The first thing—maybe the only thing—we all learn about art history is that standards of beauty change. The ideal body gets fatter or thinner, different body parts get emphasized or flattered away—and the fashions of the time serve this ideal. At least, that’s how we usually think. Recently I’ve gone back to Anne Hollander’s 1978 masterpiece Seeing Through Clothes, which turns that way of thinking on its head. When we look at a nude body, Hollander argues, we are always seeing the clothes that aren’t there, whether we know it or not. The big pregnant-looking belly on an early Renaissance Eve is meant to support the heavy woolen gathers of a gown. The “unaccountable hummocks of flesh” on a Rubens nude evoke the satin she doesn’t have on. Whether Hollander writes about dresses or men’s tailoring or classical drapery, she leads us, like no other historian I’ve read, into the erotic imagination of the past. Seeing Through Clothes blew my mind when I first read it twenty years ago, and now it’s keeping me up late all over again. —Lorin Stein

One day during Salvador Dalí’s first visit to New York City in 1934, he woke “at six in the morning … after a long dream involving eroticism and lions.” He was surprised by the insistence of the lions’ roars—the savage cries of his dreams, which were so different than what he expected in a “modern and mechanical” city. Reading this, I thought of the Surrealist master dreaming of great orange cats roaring in his ears. But the roars weren’t in his imagination: he and his wife, Gala, were staying near the Central Park Zoo, and he discovered at breakfast that the sounds were real. It’s amusing to read Dalí’s impressions of the city, which he gives in his autobiography, The Secret Life of Salvador Dalí. During his stay, he hops from one cocktail party to another, drinks in a Harlem night club, attends a “surrealist ball,” visits an exhibition of his works, and does a fine bit of walking “all alone in the heart of New York.” Here’s his take on the city’s skyscrapers: “Each evening [they] assume the anthropomorphic shapes of multiple gigantic Millet’s Angeluses … motionless and ready to perform the sexual act and devour one another, like swarms of praying mantes before copulation.” Caitlin Love Read More »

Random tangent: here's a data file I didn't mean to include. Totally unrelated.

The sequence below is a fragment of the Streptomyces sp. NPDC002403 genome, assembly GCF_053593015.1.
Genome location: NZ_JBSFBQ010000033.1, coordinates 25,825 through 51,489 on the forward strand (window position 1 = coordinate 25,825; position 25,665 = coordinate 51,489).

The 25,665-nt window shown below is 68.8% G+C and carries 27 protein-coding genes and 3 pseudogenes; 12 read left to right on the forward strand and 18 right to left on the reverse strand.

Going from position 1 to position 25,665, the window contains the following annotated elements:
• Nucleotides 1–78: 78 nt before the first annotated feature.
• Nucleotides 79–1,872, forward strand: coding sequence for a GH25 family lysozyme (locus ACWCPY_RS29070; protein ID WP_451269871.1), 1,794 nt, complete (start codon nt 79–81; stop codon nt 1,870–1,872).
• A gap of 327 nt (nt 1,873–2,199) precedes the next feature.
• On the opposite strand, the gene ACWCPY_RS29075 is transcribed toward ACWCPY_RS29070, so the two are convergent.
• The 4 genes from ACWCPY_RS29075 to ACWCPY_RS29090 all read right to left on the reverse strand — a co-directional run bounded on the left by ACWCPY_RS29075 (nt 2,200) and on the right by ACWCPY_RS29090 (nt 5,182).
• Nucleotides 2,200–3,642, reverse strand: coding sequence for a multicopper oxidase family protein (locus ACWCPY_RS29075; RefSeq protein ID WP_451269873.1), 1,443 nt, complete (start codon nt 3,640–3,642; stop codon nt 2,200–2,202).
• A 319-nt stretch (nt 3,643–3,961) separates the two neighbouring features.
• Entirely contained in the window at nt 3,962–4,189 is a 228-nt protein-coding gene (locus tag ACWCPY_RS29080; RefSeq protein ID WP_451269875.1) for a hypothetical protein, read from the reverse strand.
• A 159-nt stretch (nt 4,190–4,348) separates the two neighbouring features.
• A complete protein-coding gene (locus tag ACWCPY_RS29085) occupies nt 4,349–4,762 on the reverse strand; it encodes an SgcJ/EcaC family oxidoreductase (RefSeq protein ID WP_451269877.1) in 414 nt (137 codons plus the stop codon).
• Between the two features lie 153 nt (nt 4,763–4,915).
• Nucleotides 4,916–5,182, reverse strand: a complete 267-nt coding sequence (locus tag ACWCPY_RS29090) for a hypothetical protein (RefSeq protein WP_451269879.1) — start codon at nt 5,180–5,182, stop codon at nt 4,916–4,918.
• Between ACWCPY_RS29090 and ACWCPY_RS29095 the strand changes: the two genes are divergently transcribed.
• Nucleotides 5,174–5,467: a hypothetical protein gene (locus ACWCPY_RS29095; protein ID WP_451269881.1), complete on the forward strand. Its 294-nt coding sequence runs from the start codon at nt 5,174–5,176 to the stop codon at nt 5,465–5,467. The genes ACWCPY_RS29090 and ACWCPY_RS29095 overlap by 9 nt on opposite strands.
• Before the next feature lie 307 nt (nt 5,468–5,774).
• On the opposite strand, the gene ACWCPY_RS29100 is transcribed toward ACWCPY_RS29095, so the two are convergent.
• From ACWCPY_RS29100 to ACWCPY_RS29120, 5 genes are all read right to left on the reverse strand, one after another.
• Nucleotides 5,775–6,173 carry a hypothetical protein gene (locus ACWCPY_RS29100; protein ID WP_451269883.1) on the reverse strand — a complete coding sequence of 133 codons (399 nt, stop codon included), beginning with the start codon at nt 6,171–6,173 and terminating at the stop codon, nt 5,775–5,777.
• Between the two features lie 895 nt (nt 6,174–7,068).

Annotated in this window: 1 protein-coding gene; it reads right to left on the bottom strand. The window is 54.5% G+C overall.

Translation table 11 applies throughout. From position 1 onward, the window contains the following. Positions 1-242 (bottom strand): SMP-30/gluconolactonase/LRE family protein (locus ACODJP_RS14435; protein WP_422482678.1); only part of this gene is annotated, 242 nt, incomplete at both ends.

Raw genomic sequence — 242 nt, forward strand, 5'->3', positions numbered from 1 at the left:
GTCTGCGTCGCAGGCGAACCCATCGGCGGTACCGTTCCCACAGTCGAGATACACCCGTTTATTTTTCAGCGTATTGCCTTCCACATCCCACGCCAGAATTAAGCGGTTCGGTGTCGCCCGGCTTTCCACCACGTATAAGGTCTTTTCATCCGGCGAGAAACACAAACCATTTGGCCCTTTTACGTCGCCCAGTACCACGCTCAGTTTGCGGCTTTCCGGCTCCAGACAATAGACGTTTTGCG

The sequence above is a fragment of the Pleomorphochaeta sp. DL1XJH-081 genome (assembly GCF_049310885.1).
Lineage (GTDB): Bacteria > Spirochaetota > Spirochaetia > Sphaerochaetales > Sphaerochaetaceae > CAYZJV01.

These Penguins Won’t Baptize Themselves

October 11, 2016 | by

Frank Papé’s endpapers for Penguin Island. Image via the George Macy Imagery.

Anatole France won the Nobel Prize for Literature in 1921; the award committee, maybe taking a cue from his surname, lauded his “true Gallic temperament.” And there is no denying it: France was French. His celebrated temperament is maybe most visible in Penguin Island, his 1908 novel, which boasts one of the most singular premises in all of fiction. Pitched as a satirical history, it tells the story of Penguinia, an island civilization whose trajectory through the centuries is more or less the same as that of the real France. The difference is that this island is peopled by penguins. Read More »

Stephen King Says the Clowns Are Nice, and Other News

October 7, 2016 | by

This clown? Totally fine.

  • Today in clowns: you may have heard about the rash of nefarious clown sightings we’ve faced here in the contiguous United States. It’s hard to keep one’s cool with clowns on the national prowl. But Stephen King, who knows from psychotic clowns, has offered a public-service announcement: do not fear the clowns, America. “King’s clown creation, Pennywise, has terrified readers since he appeared in his novel It in 1986. ‘There was a clown in the stormdrain. The light in there was far from good, but it was good enough so that George Denbrough was sure of what he was seeing,’ writes King … But despite his own contribution to coulrophobia—the fear of clowns—King has urged his millions of followers on Twitter not to worry about the rash of sightings across the U.S. ‘Hey, guys, time to cool the clown hysteria—most of em are good, cheer up the kiddies, make people laugh,’ he wrote.”
  • Publishers: it’s time to stop pretending that your short-story collections are novels just so you get better sales. The Goon Squad–ization of the story collection is a complete and utter sham, Michael Deagler writes: “When reviewing a linked collection, a reviewer will sometimes (bafflingly) simulate confusion as to whether the book is a collection or a novel or something in between … It is far easier to publish a novel these days than a collection of short stories, so much so that many pragmatic writers have essentially abandoned the form. Fantastic short-story writers end up spending their careers producing middling novels, and our literature is poorer for it. So in those rare cases when a short-story collection does manage to be published (and reviewed and sold and read by a large number of people), to deny that collection its genre—to call it a novel, as though the world really needs another novel—is to rob the medium of short fiction of a hard-earned victory.” 

Read More »